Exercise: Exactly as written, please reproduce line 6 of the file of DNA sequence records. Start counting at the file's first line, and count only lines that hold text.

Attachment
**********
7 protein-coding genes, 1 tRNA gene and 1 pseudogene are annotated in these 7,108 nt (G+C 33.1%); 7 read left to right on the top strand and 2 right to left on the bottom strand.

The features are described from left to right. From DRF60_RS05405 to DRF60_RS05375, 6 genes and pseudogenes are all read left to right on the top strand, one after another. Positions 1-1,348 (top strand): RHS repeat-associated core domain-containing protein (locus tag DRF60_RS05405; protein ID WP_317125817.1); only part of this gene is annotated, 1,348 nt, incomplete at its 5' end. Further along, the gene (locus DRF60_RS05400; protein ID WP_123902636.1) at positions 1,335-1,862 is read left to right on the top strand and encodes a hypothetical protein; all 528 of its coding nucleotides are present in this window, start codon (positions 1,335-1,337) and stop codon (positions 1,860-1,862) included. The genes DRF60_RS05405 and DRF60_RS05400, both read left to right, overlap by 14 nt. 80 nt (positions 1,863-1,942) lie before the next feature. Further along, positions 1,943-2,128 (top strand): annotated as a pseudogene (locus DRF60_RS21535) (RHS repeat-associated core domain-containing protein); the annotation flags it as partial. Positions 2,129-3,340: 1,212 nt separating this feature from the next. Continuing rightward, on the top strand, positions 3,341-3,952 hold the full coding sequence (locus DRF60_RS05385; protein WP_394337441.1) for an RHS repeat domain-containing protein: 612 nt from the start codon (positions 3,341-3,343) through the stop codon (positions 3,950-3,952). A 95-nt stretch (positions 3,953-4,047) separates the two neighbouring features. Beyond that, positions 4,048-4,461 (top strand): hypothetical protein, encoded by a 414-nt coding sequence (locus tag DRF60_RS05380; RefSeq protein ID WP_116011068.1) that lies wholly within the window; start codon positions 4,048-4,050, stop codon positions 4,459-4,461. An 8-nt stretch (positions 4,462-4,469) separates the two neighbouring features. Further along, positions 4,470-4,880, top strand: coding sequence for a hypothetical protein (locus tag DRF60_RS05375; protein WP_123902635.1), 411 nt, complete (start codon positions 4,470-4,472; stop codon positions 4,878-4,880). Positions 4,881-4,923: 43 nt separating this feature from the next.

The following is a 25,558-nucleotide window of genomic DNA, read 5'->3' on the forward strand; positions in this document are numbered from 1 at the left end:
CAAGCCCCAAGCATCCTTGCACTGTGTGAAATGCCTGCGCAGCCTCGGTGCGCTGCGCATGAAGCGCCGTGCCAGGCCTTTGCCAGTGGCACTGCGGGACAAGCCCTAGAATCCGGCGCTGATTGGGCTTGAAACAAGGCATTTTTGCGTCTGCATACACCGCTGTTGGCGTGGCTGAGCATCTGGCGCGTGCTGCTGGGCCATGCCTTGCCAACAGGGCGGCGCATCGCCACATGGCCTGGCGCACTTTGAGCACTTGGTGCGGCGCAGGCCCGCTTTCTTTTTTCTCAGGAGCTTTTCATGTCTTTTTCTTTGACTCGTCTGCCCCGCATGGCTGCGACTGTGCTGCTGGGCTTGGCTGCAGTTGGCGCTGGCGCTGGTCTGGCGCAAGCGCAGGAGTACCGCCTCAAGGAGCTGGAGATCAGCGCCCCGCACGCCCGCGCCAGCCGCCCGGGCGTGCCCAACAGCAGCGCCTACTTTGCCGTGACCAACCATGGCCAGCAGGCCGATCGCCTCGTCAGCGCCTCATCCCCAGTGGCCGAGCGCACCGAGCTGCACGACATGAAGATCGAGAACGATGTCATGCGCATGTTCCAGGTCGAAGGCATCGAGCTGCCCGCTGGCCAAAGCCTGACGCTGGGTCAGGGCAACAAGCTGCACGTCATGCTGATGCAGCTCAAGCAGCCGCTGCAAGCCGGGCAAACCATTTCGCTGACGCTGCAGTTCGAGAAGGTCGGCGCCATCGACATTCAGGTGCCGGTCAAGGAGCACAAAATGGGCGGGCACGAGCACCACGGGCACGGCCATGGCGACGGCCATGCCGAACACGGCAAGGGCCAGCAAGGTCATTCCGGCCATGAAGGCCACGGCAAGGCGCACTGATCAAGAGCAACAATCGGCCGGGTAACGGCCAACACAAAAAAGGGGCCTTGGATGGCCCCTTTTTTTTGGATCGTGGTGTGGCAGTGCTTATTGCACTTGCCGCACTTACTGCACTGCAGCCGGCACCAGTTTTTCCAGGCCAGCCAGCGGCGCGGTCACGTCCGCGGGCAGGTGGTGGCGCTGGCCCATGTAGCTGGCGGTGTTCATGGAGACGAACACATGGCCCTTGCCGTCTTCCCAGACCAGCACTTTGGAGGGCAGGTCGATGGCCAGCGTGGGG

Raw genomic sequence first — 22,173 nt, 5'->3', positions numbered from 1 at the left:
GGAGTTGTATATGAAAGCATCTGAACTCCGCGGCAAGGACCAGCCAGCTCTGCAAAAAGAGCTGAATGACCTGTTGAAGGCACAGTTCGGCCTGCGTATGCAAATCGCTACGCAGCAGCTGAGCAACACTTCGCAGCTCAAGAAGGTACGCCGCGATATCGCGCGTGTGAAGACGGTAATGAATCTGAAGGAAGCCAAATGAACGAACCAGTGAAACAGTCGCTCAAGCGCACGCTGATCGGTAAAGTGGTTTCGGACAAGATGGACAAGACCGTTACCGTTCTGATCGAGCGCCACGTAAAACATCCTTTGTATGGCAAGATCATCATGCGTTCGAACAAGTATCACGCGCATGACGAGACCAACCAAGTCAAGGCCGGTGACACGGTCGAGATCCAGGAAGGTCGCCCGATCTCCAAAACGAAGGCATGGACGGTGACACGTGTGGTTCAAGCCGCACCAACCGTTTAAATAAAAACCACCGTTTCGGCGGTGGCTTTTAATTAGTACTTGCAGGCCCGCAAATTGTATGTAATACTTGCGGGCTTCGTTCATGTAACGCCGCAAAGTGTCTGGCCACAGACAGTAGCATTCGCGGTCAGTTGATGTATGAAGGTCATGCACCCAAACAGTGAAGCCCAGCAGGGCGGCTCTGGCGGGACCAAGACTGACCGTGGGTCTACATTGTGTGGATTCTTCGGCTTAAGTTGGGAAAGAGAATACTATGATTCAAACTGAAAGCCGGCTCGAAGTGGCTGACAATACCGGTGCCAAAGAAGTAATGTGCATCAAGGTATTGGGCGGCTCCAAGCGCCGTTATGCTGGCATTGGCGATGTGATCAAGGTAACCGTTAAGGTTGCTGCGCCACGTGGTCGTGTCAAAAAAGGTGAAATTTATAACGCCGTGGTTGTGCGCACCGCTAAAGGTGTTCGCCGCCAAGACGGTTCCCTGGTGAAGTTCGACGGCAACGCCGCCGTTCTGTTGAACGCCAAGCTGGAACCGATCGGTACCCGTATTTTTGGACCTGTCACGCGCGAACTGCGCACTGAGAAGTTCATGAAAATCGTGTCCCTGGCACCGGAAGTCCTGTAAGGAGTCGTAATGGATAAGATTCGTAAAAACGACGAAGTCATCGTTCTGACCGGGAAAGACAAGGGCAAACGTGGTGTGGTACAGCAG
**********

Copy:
GGAGTTGTATATGAAAGCATCTGAACTCCGCGGCAAGGACCAGCCAGCTCTGCAAAAAGAGCTGAATGACCTGTTGAAGGCACAGTTCGGCCTGCGTATGCAAATCGCTACGCAGCAGCTGAGCAACACTTCGCAGCTCAAGAAGGTACGCCGCGATATCGCGCGTGTGAAGACGGTAATGAATCTGAAGGAAGCCAAATGAACGAACCAGTGAAACAGTCGCTCAAGCGCACGCTGATCGGTAAAGTGGTTTCGGACAAGATGGACAAGACCGTTACCGTTCTGATCGAGCGCCACGTAAAACATCCTTTGTATGGCAAGATCATCATGCGTTCGAACAAGTATCACGCGCATGACGAGACCAACCAAGTCAAGGCCGGTGACACGGTCGAGATCCAGGAAGGTCGCCCGATCTCCAAAACGAAGGCATGGACGGTGACACGTGTGGTTCAAGCCGCACCAACCGTTTAAATAAAAACCACCGTTTCGGCGGTGGCTTTTAATTAGTACTTGCAGGCCCGCAAATTGTATGTAATACTTGCGGGCTTCGTTCATGTAACGCCGCAAAGTGTCTGGCCACAGACAGTAGCATTCGCGGTCAGTTGATGTATGAAGGTCATGCACCCAAACAGTGAAGCCCAGCAGGGCGGCTCTGGCGGGACCAAGACTGACCGTGGGTCTACATTGTGTGGATTCTTCGGCTTAAGTTGGGAAAGAGAATACTATGATTCAAACTGAAAGCCGGCTCGAAGTGGCTGACAATACCGGTGCCAAAGAAGTAATGTGCATCAAGGTATTGGGCGGCTCCAAGCGCCGTTATGCTGGCATTGGCGATGTGATCAAGGTAACCGTTAAGGTTGCTGCGCCACGTGGTCGTGTCAAAAAAGGTGAAATTTATAACGCCGTGGTTGTGCGCACCGCTAAAGGTGTTCGCCGCCAAGACGGTTCCCTGGTGAAGTTCGACGGCAACGCCGCCGTTCTGTTGAACGCCAAGCTGGAACCGATCGGTACCCGTATTTTTGGACCTGTCACGCGCGAACTGCGCACTGAGAAGTTCATGAAAATCGTGTCCCTGGCACCGGAAGTCCTGTAAGGAGTCGTAATGGATAAGATTCGTAAAAACGACGAAGTCATCGTTCTGACCGGGAAAGACAAGGGCAAACGTGGTGTGGTACAGCAG